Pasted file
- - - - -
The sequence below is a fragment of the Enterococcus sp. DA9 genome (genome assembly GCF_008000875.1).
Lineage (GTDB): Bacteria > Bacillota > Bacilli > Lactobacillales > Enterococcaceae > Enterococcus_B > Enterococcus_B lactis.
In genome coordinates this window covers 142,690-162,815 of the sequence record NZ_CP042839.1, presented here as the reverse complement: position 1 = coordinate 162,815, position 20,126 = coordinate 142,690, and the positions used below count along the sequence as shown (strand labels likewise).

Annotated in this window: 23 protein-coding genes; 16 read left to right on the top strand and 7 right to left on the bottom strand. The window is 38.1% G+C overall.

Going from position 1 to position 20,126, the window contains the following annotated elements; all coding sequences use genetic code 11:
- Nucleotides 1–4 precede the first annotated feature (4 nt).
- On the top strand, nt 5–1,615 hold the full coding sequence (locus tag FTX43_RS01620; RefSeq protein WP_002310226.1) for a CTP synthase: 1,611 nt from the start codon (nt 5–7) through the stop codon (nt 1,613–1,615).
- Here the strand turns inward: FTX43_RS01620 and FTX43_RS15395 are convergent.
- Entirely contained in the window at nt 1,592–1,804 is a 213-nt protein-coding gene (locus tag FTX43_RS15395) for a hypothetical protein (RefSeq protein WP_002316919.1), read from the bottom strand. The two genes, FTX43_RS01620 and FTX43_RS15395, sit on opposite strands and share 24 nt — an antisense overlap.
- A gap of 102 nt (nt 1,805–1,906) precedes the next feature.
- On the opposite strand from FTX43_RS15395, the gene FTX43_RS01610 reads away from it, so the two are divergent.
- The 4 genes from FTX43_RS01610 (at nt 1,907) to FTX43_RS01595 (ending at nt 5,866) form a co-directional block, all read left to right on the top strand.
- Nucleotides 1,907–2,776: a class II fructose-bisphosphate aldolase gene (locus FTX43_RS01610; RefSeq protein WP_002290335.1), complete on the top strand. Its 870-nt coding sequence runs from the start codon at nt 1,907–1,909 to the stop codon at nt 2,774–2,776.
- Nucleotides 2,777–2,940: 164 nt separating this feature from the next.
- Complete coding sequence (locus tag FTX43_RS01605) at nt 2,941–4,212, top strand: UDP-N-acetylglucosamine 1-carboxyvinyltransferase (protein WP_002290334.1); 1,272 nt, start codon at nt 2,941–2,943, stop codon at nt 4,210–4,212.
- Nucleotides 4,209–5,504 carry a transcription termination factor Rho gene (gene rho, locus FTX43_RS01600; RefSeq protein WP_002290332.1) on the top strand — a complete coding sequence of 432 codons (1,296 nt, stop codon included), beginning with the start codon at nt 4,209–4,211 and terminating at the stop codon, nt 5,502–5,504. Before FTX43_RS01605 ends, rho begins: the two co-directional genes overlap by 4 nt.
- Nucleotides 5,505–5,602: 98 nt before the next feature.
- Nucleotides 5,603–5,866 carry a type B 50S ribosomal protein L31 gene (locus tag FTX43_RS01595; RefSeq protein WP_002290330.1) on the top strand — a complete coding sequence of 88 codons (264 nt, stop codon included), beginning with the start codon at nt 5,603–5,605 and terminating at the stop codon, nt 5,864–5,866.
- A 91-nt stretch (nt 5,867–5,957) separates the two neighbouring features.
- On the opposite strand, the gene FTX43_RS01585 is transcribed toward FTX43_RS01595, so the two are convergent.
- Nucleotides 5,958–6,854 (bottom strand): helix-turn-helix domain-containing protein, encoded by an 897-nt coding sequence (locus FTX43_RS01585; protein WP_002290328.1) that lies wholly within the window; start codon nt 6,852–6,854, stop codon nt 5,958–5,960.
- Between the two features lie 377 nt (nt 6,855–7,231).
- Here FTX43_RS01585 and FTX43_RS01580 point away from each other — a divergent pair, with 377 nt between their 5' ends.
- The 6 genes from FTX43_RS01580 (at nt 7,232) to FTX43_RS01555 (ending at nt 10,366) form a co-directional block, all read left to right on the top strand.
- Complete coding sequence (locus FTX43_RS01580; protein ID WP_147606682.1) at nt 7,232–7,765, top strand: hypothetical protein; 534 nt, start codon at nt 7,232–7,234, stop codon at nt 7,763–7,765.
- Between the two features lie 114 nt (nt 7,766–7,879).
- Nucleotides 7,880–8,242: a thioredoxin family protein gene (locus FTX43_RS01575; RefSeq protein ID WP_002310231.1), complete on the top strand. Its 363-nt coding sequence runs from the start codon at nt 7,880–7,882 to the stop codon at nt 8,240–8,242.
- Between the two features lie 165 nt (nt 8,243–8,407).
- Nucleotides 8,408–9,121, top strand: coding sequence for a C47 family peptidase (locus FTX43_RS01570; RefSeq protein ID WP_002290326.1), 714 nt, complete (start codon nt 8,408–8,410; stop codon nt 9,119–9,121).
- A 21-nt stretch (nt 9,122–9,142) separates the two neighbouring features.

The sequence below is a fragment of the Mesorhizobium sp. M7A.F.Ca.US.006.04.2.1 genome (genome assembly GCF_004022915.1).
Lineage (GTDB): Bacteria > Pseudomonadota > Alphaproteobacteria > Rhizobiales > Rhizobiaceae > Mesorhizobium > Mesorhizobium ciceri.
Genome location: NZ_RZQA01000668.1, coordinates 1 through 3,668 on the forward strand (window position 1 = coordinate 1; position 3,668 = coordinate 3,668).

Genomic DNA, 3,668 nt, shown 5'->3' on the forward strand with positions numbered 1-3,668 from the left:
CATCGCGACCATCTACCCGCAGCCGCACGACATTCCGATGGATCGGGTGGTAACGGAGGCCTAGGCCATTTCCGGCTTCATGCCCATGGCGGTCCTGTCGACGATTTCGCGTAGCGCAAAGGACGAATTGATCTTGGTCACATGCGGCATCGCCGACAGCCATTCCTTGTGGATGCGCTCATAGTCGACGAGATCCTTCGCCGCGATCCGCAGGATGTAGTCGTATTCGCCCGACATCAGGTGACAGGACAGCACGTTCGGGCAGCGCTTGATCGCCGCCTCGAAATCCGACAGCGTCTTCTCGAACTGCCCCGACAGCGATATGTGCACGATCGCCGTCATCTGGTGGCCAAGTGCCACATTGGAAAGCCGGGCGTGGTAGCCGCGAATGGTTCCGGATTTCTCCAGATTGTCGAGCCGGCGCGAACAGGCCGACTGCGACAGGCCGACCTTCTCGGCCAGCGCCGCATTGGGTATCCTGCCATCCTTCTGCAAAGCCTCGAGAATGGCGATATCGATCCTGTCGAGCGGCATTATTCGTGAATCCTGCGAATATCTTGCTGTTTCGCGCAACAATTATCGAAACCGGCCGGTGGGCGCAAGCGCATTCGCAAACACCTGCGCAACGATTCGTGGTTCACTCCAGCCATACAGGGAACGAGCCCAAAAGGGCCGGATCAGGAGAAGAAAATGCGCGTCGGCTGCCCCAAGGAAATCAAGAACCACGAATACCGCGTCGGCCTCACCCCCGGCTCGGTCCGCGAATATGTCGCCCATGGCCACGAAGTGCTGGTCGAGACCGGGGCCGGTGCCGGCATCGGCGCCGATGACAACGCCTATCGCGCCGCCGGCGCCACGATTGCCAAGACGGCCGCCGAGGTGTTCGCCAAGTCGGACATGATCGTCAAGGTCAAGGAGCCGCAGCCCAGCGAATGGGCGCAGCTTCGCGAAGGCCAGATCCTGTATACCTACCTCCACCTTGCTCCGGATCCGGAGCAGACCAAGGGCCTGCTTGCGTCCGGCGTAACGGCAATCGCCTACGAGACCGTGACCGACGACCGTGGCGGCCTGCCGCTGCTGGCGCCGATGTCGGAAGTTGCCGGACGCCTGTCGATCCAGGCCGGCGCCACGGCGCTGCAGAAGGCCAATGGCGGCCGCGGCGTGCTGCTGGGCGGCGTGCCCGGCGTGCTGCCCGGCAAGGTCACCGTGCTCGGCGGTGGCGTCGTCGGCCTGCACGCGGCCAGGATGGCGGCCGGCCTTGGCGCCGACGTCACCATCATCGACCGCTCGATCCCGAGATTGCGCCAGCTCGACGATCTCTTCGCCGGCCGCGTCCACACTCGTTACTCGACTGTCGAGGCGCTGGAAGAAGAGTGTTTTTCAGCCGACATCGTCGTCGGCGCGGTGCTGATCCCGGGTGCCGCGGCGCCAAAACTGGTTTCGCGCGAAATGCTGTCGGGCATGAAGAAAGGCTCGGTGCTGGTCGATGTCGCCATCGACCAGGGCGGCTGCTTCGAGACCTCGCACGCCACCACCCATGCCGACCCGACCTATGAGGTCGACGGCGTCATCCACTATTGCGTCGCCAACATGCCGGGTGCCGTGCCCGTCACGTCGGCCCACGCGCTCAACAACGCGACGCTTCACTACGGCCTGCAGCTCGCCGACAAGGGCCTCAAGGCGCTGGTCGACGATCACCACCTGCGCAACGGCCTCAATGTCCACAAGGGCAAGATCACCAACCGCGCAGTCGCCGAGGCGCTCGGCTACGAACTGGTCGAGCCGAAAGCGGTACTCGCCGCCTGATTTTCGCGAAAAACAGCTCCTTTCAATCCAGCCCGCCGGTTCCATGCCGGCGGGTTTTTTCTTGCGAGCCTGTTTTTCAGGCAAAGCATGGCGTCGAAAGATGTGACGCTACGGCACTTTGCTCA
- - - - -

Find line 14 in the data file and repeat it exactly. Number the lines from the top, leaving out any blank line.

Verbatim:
- Nucleotides 2,777–2,940: 164 nt separating this feature from the next.